ACLU Backs Away From Congressional Abortion Bill Targeting Pregnancy Centers
by Steven Ertelt
April 11, 2006
Washington, DC (LifeNews.com) — Shortly after announcing its support for Congressional legislation that would target crisis pregnancy centers, the ACLU has backed off of its support for the pro-abortion bill. The measure would threaten to shut down pregnancy centers that abortion advocates say deceive women because they don’t do abortions.
Sponsored by Rep. Carolyn Maloney, a New York Democrat, the bill directs the Federal Trade Commission (FTC) to create a rule prohibiting pregnancy centers from trying to deceive women into thinking they perform abortions.
The ACLU, which frequently takes pro-life laws limiting abortion to court, immediately issued a press release supporting the bill.
However, the pro-abortion law firm is backing away from it after some ACLU activists said it would unconstitutionally limit the free speech rights of pregnancy centers.
The press release and any mention of the legislation, introduced March 30, have disappeared from the ACLU web site.
According to the New York Sun newspaper, some civil libertarians within the ACLU spoke out against its position on the bill.
"I find it quite appalling that the ACLU is actively supporting this," board member Wendy Kaminer told the Sun in an interview. "I think this is precisely the kind of legislation we should be opposing, not supporting."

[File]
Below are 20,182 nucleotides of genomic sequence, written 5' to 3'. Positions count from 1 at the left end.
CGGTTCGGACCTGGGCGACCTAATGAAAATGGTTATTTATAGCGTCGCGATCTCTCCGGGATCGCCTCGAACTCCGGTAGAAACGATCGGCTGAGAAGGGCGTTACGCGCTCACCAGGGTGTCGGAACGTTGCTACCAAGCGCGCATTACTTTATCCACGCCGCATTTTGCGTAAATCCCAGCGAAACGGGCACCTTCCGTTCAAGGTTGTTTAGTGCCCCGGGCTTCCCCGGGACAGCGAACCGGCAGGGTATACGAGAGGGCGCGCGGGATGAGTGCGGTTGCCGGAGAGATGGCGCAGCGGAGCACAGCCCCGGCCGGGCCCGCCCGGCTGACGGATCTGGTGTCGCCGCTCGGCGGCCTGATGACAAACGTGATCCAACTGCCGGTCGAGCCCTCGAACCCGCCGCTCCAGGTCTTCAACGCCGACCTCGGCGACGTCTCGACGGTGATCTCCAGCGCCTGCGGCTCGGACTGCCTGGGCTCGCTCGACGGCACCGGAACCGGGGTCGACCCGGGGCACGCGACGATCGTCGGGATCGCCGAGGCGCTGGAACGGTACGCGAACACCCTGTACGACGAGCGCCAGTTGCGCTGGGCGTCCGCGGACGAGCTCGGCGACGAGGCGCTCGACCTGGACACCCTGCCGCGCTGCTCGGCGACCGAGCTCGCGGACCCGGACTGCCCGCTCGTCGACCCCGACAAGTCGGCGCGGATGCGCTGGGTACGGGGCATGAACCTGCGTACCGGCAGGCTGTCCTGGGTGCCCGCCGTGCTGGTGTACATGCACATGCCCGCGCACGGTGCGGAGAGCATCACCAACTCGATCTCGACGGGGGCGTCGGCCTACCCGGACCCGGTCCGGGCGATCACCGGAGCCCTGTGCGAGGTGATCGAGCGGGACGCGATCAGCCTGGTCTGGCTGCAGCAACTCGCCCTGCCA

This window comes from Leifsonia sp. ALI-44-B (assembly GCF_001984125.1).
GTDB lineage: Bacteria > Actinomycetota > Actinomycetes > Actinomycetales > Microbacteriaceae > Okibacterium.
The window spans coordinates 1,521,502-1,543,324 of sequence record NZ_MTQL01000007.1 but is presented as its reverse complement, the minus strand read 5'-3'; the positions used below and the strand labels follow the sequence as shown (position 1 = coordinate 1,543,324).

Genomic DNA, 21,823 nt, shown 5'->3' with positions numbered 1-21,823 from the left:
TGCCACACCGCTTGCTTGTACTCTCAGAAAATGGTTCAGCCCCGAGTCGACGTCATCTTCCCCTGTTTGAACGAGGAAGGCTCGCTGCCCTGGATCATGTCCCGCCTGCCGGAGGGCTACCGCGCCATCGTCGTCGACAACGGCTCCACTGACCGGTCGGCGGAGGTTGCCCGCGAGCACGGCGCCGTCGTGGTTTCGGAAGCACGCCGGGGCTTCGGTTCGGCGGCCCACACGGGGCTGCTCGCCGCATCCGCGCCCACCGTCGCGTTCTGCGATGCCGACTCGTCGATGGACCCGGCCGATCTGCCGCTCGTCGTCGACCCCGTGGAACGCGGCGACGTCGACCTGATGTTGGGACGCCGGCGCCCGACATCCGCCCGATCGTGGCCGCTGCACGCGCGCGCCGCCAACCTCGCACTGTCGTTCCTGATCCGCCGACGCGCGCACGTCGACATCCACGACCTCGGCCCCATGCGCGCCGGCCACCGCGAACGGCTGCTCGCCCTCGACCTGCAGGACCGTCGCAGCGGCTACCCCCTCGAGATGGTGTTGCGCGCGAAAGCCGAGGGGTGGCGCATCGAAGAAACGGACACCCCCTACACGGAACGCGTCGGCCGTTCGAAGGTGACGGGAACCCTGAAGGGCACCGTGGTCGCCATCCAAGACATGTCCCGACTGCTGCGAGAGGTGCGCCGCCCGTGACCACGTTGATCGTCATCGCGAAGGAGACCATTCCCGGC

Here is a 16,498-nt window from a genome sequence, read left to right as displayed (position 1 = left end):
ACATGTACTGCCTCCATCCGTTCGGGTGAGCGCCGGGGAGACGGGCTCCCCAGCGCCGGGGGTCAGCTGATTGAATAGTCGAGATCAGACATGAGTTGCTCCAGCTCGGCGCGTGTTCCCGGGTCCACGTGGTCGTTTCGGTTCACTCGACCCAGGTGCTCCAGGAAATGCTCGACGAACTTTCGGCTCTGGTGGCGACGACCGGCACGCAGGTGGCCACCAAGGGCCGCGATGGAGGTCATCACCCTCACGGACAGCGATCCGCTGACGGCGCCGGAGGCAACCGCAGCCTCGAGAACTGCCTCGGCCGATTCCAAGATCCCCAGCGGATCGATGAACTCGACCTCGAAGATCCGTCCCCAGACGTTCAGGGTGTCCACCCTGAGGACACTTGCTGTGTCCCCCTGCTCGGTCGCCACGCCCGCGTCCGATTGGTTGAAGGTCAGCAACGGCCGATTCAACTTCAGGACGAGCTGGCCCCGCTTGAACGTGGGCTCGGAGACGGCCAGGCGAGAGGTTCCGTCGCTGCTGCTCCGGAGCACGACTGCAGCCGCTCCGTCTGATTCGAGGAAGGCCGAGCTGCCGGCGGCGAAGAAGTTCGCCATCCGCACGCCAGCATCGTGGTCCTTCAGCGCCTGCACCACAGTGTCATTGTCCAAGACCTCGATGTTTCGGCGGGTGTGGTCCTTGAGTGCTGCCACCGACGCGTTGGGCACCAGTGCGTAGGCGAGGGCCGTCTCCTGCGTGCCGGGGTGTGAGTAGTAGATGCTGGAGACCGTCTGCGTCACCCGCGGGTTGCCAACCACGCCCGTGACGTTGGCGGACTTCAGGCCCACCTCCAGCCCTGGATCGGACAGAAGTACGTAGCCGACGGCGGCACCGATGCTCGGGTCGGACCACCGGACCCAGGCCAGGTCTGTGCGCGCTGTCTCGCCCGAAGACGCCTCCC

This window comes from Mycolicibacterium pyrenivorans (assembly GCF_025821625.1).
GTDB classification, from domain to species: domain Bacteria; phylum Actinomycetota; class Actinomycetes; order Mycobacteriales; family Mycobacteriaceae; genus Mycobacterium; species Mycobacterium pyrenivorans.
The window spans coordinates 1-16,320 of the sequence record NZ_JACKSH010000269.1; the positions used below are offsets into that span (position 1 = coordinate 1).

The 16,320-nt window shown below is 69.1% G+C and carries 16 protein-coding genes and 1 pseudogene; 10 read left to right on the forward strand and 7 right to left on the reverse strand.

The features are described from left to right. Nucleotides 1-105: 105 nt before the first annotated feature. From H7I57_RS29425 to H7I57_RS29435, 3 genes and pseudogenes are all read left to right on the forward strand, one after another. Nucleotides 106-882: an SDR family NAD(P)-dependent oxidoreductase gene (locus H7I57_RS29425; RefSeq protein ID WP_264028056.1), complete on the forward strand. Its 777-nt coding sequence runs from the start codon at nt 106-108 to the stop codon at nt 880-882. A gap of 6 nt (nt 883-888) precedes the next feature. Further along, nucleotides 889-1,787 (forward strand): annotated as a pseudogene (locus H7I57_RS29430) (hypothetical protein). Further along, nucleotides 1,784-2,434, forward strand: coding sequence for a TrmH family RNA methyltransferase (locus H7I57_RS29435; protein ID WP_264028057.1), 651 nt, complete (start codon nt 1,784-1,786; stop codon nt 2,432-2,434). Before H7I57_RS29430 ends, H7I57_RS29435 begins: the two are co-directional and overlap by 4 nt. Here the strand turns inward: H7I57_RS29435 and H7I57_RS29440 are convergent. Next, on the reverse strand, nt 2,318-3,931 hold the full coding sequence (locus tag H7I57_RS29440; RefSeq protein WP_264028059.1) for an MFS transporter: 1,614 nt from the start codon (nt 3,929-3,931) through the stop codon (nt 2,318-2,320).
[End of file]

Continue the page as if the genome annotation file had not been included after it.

"I am troubled by the assumption in the legislation that abortion services, as a matter of linguistics and a matter of law, cannot include discussing with a woman why she shouldn’t have an abortion," Kaminer said.
"I don’t believe the pro-choice movement has the copyright on the term ‘abortion services.’ That seems to me a very clear example of government being the language police," Kaminer told the Sun.
Several other board members told the Sun newspaper that they are reviewing the legislation to determine where it is constitutional and whether the ACLU could support it given its policies in favor of the First Amendment.
Maloney did not provide any examples of crisis pregnancy centers falsely advertising abortions when she filed her bill and three groups that represent thousands of pregnancy centers across the country called it an "old recycled" attempt to attack pregnancy centers.
"This is nothing more than a routine attack on pregnancy centers by organizations seeking to limit their competition," Care Net president Kurt Entsminger said in a statement provided to LifeNews.com.
"Our network of pregnancy centers are held to a high standard of integrity regarding truth and honesty in advertising," he added.